A Lawrence man charged with killing Melvin the lop-eared bunny is the first person to be prosecuted in Douglas County under a new state law that makes animal cruelty a felony.
Dist. Atty. Charles Branson's office on Friday filed a felony animal cruelty charge against Lawrence resident Austin Newport, who's charged with killing his and his roommate's pet rabbit July 27 by putting it in a plastic bag and trying to break its neck.
Prior to July 1, the crime of cruelty to animals was classified only as a misdemeanor. But an outcry about some high-profile animal cruelty cases - including the beating and burning of Scruffy the terrier in 1997 in Kansas City, Kan., and the case of a puppy found last year in a Wichita trash bin with bound feet, a broken leg and chemical burns - spurred the Legislature to toughen the penalties.
Now, it can be charged as a felony when prosecutors believe the person "intentionally and maliciously" killed, injured, maimed, tortured, burned or mutilated an animal. It carries a minimum 30-day jail sentence and $500 fine, as well as a mandatory psychological evaluation and anger management program.
Newport's explanation, according to a police report, was that he didn't think he could care for the rabbit any more and planned to eat it. He said in an interview that he wasn't acting maliciously and that the animal died the next day after a heart attack.
"I did mess up, I will admit that, but I was trying to do the right thing," he said. "I feel horrible."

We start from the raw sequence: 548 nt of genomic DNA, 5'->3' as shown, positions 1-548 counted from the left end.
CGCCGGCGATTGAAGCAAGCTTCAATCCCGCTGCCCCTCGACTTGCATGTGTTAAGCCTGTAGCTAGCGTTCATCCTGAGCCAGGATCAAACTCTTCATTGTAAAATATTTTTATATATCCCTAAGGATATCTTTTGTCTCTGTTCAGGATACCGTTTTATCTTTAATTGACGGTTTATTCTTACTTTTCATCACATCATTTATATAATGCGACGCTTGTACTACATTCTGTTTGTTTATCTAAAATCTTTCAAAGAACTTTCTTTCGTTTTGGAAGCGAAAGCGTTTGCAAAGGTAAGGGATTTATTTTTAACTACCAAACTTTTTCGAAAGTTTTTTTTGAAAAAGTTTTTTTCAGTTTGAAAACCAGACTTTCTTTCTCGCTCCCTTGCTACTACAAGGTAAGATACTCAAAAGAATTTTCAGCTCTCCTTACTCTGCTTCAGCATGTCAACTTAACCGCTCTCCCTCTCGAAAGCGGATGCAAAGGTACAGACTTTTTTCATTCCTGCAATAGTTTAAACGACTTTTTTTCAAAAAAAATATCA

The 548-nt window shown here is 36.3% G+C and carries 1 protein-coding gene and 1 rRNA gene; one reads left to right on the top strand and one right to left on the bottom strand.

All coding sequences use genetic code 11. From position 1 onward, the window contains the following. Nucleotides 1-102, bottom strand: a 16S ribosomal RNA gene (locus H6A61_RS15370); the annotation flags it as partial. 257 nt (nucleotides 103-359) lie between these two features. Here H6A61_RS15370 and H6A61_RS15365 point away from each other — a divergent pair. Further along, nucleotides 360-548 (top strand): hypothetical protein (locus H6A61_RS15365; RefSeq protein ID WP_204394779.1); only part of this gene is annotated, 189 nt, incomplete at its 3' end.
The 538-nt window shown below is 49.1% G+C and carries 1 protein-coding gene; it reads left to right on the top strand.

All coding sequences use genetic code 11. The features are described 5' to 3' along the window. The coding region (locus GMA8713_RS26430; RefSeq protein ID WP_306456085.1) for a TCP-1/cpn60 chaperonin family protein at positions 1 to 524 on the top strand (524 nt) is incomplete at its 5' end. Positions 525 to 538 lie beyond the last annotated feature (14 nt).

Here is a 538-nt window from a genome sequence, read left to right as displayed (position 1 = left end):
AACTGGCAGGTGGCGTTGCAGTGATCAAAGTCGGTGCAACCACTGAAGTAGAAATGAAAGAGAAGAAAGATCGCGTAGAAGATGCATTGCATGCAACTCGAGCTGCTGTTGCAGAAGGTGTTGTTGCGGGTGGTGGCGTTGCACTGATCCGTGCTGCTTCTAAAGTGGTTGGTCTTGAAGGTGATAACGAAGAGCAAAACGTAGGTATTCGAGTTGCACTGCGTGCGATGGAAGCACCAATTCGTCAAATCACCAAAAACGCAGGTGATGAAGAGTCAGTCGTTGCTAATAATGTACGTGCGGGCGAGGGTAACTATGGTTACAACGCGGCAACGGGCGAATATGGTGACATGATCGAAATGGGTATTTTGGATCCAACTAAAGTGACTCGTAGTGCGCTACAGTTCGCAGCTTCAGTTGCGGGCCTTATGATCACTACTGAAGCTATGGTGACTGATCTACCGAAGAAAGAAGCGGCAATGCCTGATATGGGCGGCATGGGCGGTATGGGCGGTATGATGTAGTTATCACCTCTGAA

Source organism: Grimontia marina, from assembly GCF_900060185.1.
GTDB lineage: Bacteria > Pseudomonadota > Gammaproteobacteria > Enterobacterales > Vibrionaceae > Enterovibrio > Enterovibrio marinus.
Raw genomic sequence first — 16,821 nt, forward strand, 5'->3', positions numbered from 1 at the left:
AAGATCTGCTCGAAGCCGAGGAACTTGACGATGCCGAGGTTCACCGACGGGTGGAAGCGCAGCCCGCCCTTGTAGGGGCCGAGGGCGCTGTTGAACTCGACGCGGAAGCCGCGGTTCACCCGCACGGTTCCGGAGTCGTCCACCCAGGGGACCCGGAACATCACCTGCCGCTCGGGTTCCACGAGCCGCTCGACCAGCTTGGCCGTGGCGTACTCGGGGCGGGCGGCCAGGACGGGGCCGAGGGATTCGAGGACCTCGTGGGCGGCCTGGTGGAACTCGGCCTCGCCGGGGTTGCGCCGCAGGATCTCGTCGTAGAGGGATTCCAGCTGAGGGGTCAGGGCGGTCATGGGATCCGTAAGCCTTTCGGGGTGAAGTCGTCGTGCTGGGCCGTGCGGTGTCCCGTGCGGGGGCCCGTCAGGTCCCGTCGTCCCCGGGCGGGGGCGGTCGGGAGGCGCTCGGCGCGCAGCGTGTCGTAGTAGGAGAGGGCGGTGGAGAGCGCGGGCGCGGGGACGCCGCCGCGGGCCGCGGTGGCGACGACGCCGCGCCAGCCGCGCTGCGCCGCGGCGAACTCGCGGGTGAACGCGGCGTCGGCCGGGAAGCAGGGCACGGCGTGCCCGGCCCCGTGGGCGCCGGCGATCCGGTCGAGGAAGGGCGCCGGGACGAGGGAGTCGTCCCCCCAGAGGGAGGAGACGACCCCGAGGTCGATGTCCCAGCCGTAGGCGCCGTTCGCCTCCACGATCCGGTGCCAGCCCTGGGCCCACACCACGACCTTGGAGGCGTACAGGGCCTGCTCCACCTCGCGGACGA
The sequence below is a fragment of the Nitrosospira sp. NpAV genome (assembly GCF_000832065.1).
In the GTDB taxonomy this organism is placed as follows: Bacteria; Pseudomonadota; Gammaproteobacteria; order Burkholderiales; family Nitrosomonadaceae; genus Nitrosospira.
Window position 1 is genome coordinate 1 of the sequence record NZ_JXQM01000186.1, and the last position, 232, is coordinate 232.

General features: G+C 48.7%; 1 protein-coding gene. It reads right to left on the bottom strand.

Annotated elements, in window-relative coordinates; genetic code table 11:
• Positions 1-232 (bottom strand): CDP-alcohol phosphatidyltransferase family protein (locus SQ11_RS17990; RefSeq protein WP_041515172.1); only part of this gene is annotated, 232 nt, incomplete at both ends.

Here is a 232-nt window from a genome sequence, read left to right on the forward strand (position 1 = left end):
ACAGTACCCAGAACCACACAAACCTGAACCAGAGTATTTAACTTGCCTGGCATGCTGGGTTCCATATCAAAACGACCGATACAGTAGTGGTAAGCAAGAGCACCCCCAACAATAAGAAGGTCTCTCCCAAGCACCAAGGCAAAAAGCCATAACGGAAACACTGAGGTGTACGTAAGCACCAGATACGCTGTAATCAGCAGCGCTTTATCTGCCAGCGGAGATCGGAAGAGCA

More on animal cruelty
- 6News video: Animal-cruelty law to be tested
- On the street: What do you think the penalty for animal cruelty should be?
- Lawrence Humane Society reiterates stance against pit bull ban (08-20-06)
- Senate approves cruelty to animals bill (02-24-06)
- Public outcry over animal-cruelty cases growing (11-17-05)
His former roommate, Jamie Nixon, who reported the incident to police, said she doesn't accept his explanation. She said she approves of the tougher animal cruelty law.
"It seems like for something that has no ability to stand up for itself, we need to do what we can," she said.
The law makes a number of exceptions, including the killing of animals under normal veterinary practices, for research experiments or in authorized hunting or trapping. It also makes an exception for "normal or accepted practices of animal husbandry," including practices for slaughtering farm animals for food.
"Based on what we've got here, we don't believe it fits in those definitions," Branson said.
Even though animal cruelty wasn't a felony until this year, in the past offenders still could face jail time. For example, a man convicted of misdemeanor animal cruelty for throwing a pet rabbit off a balcony in September 2005 at a Lawrence apartment complex eventually served a 20-day jail term, according to city prosecutor Jerry Little.